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Definition of bacterial wilt

Categorized under "General"

Definition as written by paulgrow:

Bacterial Wilt (Erwinia tracheiphila) is most commonly found in cucumber and muskmelon, squash, pumpkin, and gourds.

The first symptom is individual leaves drooping. The leaves may recover overnight only to wilt during the next day. Eventually the whole plant wilts, turns brown and dies.

There is a good diagnostic field test for this disease. Cut a plant near the crown and squeeze sap from the newly cut stem. Heavily infected plants will ooze a milky sap from the cut stem. Regardless of whether you see the milky sap, touch a clean knife to the cut surface and draw the surfaces apart. If you see fine threads stringing from the stem and the knife blade, then the plant has bacterial wilt.

Bacterial wilt is carried by the cucumber beetle. The bacteria hibernate in the digestive tract of the beetles. Feeding by these insects results in deep wounds to leaves. Bacteria enter these wounds and thereby the rest of the plant through insect feces. The bacteria multiply within the xylem vessels of the plant until water movement is obstructed. Symptoms normally appear 6 to 7 days after infection. Bacteria can survive for one to two months in the dried up plant but cannot survive the winter in any location other than the cucumber beetle’s digestive tract.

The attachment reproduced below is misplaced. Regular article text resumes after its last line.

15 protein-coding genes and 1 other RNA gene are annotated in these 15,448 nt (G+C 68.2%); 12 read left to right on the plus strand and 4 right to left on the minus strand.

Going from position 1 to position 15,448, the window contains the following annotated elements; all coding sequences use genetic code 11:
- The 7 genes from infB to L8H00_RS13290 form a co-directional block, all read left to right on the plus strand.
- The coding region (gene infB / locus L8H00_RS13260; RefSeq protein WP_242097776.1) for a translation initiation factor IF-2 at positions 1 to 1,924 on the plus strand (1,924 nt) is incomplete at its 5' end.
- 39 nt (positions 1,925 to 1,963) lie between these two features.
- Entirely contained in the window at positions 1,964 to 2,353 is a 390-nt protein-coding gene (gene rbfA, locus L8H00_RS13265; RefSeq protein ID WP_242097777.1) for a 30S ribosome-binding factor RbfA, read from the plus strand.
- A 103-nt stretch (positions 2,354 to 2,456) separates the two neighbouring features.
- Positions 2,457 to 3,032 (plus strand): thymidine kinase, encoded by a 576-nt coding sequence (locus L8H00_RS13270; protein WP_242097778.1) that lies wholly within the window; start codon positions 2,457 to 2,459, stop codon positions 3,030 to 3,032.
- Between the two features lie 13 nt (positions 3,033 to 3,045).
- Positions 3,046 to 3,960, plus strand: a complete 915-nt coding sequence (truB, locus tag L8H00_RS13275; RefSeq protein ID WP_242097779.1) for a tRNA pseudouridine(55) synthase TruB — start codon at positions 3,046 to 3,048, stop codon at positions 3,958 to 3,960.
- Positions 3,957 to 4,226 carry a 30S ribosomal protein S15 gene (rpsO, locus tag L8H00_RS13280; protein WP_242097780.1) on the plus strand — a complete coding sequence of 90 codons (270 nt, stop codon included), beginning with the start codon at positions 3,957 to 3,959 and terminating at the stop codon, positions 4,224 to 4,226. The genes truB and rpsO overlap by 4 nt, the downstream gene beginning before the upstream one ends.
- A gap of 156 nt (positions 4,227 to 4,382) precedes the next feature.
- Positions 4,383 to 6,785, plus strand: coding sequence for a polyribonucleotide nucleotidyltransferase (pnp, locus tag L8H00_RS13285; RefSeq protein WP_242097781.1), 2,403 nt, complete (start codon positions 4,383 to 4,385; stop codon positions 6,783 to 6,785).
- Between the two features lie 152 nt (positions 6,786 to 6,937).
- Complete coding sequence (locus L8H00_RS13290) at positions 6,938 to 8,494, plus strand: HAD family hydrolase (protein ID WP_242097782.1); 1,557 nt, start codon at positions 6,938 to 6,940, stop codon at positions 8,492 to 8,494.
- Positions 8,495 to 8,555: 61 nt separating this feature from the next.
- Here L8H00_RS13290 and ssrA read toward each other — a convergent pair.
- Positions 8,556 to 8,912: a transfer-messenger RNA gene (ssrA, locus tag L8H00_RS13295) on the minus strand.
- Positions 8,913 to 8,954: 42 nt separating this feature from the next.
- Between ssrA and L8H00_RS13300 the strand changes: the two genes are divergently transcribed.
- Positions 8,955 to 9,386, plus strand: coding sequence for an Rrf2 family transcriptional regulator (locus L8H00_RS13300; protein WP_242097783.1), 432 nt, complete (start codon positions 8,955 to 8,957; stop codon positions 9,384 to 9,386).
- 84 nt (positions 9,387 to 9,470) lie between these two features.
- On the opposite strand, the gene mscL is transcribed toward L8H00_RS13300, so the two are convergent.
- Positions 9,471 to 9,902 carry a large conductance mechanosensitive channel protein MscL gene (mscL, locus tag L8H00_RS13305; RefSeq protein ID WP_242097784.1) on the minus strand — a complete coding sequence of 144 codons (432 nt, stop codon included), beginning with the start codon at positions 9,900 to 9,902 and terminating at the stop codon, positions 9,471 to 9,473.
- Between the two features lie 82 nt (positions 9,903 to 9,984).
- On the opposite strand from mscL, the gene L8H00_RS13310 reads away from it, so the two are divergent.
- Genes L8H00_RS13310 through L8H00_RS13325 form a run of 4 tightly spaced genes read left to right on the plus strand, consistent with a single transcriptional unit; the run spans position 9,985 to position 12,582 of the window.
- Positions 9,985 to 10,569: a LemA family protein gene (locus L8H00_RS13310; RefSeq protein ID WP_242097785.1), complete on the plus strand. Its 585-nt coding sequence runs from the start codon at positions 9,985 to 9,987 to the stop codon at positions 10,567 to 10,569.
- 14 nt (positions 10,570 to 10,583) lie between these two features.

There are two types of cucumber beetles; striped and spotted. The striped cucumber beetle is the most common. The 1/4 inch long striped cucumber beetles are conspicuously colored: black head and antennae, straw yellow thorax and yellowish wing covers with 3 distinct parallel and longitudinal black stripes. Beetles deposit their eggs in the soil around the bases of host plants.

There is no cure for bacterial wilt; control is aimed at prevention of infection by the beetles. Since cucumber beetles overwinter as adults, early control measures are essential. Young plants can be protected by the use of row covers, cones, or other types of mechanical barriers. Edges must be sealed to insure that the beetles do not find a place of entry. Plants will eventually outgrow these barriers or they will need to be removed to allow insect pollination of the flowers. Apply insecticides before beetles are noticed in the planting. Continue to spray until the end of the season on weekly intervals. Homeowners can use Sevin, Rotenone, or Methoxychlor. Check labels for waiting periods.

Since there is no cure for the disease, infected plants should be pulled up and destroyed.

References:

1. Bacterial Wilt of Cucurbits, University of Vermont Extension System Garden Disease Control Leaflet #12.
2. Identifying Diseases of Vegetables, pg 24, Pennsylvania State University.
3. Bacterial Wilt of Cucurbits, K-State Research and Extension Electronic Publication.


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